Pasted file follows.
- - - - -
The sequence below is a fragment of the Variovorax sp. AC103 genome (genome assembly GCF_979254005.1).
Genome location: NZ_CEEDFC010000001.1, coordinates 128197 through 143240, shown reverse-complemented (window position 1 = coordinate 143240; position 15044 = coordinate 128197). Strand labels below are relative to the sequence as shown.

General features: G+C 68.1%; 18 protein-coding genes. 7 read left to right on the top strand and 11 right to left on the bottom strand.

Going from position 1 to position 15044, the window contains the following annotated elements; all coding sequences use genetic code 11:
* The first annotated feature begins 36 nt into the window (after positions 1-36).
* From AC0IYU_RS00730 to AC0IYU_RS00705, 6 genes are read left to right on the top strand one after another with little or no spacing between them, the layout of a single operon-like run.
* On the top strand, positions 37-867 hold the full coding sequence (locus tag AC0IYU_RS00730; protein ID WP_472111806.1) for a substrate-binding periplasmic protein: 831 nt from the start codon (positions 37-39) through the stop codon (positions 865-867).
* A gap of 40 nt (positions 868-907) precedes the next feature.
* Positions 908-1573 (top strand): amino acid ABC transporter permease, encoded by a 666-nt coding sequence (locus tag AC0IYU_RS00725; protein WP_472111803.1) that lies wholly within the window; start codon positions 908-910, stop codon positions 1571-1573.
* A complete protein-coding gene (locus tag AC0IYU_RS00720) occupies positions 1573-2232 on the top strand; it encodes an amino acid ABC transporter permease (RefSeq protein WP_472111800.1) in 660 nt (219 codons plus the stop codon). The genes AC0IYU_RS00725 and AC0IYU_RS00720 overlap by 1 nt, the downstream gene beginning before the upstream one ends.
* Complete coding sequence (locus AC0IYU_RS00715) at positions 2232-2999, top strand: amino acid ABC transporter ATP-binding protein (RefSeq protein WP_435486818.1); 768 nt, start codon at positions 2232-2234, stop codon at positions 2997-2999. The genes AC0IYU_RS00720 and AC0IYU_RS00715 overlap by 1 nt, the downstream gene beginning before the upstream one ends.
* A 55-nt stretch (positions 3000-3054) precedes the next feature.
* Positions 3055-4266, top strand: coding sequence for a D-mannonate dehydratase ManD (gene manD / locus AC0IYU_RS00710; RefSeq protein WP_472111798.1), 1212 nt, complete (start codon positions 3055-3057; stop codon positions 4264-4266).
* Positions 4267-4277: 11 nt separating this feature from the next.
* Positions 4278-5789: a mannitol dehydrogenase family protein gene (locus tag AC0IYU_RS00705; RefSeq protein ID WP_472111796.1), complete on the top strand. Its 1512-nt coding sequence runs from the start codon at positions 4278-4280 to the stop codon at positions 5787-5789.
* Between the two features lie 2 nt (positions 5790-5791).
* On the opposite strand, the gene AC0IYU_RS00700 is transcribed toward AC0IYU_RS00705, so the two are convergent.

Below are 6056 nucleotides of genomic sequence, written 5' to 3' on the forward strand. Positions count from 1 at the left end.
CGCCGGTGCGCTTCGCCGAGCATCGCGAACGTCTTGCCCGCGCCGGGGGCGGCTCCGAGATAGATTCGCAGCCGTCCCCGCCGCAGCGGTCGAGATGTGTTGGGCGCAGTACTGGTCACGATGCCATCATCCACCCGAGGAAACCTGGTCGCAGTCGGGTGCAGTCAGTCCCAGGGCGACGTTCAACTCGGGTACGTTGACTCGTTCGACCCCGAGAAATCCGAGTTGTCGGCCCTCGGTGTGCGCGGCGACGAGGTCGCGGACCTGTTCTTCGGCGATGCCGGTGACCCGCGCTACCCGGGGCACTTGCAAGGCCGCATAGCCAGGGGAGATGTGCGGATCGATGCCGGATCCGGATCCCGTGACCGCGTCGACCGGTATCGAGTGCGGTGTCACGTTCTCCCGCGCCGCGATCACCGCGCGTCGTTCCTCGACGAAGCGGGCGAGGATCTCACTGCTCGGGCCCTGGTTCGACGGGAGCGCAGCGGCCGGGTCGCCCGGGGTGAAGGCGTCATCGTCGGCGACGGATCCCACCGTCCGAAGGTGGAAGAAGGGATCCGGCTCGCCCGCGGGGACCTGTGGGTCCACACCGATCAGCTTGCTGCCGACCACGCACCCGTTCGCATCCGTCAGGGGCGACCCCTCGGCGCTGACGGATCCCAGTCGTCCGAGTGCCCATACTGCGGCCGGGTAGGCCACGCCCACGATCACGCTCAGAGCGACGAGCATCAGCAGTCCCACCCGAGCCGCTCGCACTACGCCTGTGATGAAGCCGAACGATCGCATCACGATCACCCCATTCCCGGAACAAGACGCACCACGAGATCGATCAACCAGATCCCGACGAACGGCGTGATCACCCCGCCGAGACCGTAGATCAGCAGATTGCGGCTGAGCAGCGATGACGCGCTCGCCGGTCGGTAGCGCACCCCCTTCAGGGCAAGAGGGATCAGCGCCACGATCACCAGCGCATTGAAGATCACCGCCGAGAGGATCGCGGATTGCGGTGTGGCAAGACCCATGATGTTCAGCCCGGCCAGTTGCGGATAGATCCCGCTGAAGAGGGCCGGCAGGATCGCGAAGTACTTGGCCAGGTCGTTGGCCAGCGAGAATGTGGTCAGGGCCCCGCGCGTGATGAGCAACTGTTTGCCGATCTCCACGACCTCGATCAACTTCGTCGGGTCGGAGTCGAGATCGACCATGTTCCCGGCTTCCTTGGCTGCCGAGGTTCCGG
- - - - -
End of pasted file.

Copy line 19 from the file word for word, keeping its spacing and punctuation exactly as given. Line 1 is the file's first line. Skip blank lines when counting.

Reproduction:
CGCCGGTGCGCTTCGCCGAGCATCGCGAACGTCTTGCCCGCGCCGGGGGCGGCTCCGAGATAGATTCGCAGCCGTCCCCGCCGCAGCGGTCGAGATGTGTTGGGCGCAGTACTGGTCACGATGCCATCATCCACCCGAGGAAACCTGGTCGCAGTCGGGTGCAGTCAGTCCCAGGGCGACGTTCAACTCGGGTACGTTGACTCGTTCGACCCCGAGAAATCCGAGTTGTCGGCCCTCGGTGTGCGCGGCGACGAGGTCGCGGACCTGTTCTTCGGCGATGCCGGTGACCCGCGCTACCCGGGGCACTTGCAAGGCCGCATAGCCAGGGGAGATGTGCGGATCGATGCCGGATCCGGATCCCGTGACCGCGTCGACCGGTATCGAGTGCGGTGTCACGTTCTCCCGCGCCGCGATCACCGCGCGTCGTTCCTCGACGAAGCGGGCGAGGATCTCACTGCTCGGGCCCTGGTTCGACGGGAGCGCAGCGGCCGGGTCGCCCGGGGTGAAGGCGTCATCGTCGGCGACGGATCCCACCGTCCGAAGGTGGAAGAAGGGATCCGGCTCGCCCGCGGGGACCTGTGGGTCCACACCGATCAGCTTGCTGCCGACCACGCACCCGTTCGCATCCGTCAGGGGCGACCCCTCGGCGCTGACGGATCCCAGTCGTCCGAGTGCCCATACTGCGGCCGGGTAGGCCACGCCCACGATCACGCTCAGAGCGACGAGCATCAGCAGTCCCACCCGAGCCGCTCGCACTACGCCTGTGATGAAGCCGAACGATCGCATCACGATCACCCCATTCCCGGAACAAGACGCACCACGAGATCGATCAACCAGATCCCGACGAACGGCGTGATCACCCCGCCGAGACCGTAGATCAGCAGATTGCGGCTGAGCAGCGATGACGCGCTCGCCGGTCGGTAGCGCACCCCCTTCAGGGCAAGAGGGATCAGCGCCACGATCACCAGCGCATTGAAGATCACCGCCGAGAGGATCGCGGATTGCGGTGTGGCAAGACCCATGATGTTCAGCCCGGCCAGTTGCGGATAGATCCCGCTGAAGAGGGCCGGCAGGATCGCGAAGTACTTGGCCAGGTCGTTGGCCAGCGAGAATGTGGTCAGGGCCCCGCGCGTGATGAGCAACTGTTTGCCGATCTCCACGACCTCGATCAACTTCGTCGGGTCGGAGTCGAGATCGACCATGTTCCCGGCTTCCTTGGCTGCCGAGGTTCCGG